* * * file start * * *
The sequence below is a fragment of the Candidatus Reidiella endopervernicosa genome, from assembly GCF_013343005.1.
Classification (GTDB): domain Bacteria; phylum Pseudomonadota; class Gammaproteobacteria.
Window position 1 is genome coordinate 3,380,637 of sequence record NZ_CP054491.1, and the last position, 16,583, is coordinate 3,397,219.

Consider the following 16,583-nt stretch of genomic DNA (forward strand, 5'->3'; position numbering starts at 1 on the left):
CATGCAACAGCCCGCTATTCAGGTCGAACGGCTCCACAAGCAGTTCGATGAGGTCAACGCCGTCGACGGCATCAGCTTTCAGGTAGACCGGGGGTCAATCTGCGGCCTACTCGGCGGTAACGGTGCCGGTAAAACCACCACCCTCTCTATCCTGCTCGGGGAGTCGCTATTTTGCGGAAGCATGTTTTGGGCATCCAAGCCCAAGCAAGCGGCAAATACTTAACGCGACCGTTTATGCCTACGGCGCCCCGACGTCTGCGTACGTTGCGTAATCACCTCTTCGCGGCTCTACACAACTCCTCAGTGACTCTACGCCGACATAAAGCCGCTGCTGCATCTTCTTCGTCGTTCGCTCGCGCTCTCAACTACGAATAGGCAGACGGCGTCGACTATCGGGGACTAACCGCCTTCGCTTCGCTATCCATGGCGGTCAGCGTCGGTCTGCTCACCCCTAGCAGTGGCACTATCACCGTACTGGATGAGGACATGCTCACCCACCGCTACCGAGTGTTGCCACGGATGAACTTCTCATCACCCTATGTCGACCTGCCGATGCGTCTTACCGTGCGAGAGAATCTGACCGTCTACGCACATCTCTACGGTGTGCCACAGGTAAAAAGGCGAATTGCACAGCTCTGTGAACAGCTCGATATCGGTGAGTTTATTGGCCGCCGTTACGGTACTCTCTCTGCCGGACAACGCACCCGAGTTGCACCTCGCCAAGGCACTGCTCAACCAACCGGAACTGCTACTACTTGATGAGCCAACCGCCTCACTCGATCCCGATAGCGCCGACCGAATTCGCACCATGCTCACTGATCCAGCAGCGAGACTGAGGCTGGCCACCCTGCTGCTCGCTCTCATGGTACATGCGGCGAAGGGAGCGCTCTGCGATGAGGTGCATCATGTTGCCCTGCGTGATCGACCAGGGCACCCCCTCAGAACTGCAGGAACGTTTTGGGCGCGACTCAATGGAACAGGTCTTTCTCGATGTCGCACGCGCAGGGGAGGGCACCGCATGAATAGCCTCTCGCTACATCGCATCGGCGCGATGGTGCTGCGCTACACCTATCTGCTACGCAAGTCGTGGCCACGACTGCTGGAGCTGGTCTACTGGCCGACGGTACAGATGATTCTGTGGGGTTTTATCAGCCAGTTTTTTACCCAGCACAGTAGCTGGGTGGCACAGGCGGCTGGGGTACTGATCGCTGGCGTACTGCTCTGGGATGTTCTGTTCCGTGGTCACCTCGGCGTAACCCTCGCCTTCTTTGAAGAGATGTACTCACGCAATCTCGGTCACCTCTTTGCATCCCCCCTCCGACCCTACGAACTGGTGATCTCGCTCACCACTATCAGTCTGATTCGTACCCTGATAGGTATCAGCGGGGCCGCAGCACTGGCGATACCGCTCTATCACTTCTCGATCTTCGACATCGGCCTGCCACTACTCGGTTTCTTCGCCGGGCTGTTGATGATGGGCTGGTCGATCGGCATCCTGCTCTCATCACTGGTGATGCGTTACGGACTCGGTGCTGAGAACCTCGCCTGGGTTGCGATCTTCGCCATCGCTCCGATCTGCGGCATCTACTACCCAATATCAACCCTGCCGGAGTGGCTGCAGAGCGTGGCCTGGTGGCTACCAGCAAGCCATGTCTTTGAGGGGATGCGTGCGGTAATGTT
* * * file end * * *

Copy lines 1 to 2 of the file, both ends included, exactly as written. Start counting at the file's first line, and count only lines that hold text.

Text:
The sequence below is a fragment of the Candidatus Reidiella endopervernicosa genome, from assembly GCF_013343005.1.
Classification (GTDB): domain Bacteria; phylum Pseudomonadota; class Gammaproteobacteria.